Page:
Oso, Eastern Washington fire victims call for changes
OLYMPIA, Wash. -- People who suffered through the Oso slide the devastating fires of Eastern Washington are pleading with state lawmakers for help in preventing the next disaster. State lawmakers got a serious warning about what needs to happen.
The huge landslide at Oso taking 43 lives was 8 months ago. The devastating wildfires in Eastern Washington destroying several hundred homes was 4 months ago. The emergency situation is over, but the lasting effects are now starting to kick in.
"The event for us is not over and I'd like to make that clear," said Twisp mayor Soo Ing-Moody.
State lawmakers invited the people most directly affected by the two disasters to tell them what's needed now and in the future, and they got an earful. There's outrage that state natural resources fire crews concentrated on the wildland fires and not the homes.
Okanogan county commissioner Ray Campbell told of an elderly woman, "They dipped water out of her pond on the side of her house with the bucket and flew across and didn't put water on her house when it burnt to the ground. That is unconscionable."
At Oso, there is outrage that it took days for the enormity of the disaster to get a full-scale response, with requests for such simple things as large numbers of body bags and portable lights being denied.
"That's kind of a crying shame when you look back and you were denied twice for assistance," said Pete Selvig, an emergency responder from Darrington.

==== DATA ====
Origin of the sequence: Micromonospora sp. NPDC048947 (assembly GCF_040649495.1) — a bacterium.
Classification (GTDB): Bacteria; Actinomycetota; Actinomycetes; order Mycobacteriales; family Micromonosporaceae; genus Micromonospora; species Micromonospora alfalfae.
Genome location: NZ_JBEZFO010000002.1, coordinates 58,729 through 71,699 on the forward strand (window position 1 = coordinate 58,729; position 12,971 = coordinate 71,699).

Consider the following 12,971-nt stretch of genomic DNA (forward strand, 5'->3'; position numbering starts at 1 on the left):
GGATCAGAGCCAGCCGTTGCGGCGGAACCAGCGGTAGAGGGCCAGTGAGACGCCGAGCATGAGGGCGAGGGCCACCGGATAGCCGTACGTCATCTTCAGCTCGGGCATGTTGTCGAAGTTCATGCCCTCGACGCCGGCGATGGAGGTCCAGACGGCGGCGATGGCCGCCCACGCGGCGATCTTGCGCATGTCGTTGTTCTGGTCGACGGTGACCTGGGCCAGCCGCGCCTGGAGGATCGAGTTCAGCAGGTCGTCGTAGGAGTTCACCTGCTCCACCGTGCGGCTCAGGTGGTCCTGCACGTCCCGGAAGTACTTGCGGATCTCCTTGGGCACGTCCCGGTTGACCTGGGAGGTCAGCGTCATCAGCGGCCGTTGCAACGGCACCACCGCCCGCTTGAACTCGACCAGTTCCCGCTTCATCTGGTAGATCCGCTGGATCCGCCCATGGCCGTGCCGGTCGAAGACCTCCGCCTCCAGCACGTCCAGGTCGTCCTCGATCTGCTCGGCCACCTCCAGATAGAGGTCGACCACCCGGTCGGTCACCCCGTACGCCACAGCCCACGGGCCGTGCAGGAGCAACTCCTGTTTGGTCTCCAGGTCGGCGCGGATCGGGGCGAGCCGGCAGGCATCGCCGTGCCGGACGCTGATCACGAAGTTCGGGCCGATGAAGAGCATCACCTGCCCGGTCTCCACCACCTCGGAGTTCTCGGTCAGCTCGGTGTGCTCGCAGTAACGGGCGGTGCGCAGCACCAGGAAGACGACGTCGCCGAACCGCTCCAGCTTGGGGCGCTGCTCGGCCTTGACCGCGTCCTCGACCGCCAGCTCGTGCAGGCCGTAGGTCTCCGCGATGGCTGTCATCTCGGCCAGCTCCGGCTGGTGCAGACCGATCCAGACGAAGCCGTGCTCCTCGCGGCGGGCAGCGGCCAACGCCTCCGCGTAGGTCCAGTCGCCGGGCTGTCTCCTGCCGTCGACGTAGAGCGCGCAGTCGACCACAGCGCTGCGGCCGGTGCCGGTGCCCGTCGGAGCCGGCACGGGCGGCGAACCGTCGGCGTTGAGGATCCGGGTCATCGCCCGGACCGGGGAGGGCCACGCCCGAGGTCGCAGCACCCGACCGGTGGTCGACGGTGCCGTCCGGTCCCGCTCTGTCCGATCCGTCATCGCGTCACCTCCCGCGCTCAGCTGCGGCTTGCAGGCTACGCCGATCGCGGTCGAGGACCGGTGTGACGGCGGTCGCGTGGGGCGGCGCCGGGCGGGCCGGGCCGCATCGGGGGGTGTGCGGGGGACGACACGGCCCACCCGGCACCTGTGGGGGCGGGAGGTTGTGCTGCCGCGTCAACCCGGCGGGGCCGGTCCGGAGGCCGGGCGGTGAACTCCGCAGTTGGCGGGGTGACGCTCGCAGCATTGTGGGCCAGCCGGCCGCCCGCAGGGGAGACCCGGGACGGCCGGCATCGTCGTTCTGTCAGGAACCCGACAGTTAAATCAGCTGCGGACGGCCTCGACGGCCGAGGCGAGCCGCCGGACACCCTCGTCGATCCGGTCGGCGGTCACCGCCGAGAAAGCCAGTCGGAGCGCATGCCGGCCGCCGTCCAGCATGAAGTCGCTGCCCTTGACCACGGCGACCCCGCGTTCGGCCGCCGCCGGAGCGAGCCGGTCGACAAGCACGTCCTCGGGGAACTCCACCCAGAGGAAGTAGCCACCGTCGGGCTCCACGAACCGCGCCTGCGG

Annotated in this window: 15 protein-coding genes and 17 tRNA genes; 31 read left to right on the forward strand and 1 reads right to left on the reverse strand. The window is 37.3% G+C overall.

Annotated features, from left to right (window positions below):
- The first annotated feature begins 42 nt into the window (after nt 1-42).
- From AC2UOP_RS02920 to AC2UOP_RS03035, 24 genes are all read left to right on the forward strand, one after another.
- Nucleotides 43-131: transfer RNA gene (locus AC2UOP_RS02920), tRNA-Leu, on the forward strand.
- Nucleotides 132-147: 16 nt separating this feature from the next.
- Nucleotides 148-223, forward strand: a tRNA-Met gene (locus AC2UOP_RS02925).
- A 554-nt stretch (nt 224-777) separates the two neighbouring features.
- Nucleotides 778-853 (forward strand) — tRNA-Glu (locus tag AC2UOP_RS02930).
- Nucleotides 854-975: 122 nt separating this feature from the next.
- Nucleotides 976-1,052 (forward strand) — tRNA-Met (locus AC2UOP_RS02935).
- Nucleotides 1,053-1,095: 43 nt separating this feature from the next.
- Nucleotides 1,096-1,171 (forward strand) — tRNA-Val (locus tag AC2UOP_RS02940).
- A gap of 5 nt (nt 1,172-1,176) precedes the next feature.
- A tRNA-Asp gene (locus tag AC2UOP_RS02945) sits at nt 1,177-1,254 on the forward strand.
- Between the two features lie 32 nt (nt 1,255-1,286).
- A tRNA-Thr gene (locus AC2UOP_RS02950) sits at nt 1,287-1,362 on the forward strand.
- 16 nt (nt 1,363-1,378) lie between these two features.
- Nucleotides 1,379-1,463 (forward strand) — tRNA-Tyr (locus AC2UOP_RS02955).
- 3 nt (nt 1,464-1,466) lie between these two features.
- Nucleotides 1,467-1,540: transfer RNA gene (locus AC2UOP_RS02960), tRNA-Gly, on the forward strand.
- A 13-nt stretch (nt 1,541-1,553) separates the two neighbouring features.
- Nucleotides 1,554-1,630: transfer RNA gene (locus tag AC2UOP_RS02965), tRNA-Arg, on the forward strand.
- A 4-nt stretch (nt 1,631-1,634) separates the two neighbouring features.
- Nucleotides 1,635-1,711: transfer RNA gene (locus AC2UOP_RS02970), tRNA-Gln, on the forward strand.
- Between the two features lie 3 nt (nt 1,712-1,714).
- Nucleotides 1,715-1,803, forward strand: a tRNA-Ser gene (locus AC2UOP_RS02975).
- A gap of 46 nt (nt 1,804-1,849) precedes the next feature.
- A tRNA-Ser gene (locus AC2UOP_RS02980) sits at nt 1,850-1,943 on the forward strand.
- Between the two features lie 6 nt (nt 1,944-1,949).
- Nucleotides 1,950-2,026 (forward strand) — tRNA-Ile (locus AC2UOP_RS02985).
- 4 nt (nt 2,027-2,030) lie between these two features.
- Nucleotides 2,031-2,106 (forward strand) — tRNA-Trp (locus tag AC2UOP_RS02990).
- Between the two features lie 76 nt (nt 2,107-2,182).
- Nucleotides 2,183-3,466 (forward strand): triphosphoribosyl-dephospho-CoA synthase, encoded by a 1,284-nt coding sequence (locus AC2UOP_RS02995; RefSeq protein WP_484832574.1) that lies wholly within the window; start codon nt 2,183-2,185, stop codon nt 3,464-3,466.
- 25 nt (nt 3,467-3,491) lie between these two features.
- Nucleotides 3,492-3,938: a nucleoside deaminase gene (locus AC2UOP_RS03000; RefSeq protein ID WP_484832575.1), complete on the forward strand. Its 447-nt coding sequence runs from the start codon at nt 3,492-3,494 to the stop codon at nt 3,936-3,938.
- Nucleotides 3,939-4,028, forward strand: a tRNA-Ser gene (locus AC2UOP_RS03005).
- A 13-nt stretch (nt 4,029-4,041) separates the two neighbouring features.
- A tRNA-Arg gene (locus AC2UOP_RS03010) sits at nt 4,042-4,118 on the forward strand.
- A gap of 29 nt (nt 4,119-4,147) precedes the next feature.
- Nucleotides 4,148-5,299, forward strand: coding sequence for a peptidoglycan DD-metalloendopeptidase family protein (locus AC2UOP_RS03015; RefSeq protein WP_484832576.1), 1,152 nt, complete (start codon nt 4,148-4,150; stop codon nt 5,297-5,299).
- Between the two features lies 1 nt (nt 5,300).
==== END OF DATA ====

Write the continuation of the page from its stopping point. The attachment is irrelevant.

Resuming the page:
Moving forward, the request is for better communication systems early on in disasters.
"Number one: communications improved. That's the bottom line because it was really difficult," said State Sen. Linda Evans-Parlette (R-Wenatchee).
And they have a request for quicker mobilization of county and state resources.
"We'll pull together solutions that will prevent all of this dysfunction from happening again, because it's going to happen again someplace," said State Sen. Jim Hargrove.
For the Oso area comes the call for more mental health resources with the lasting psychological damage done by the deadly slide. For Eastern Washington, a call for more low-cost housing to keep the people there so the communities can thrive again.
Two bills are already in the works for when the legislature opens in January. One to get what's called 'LIDAR' detection of slide prone areas and one to speed up mobilization of resources when disasters hit.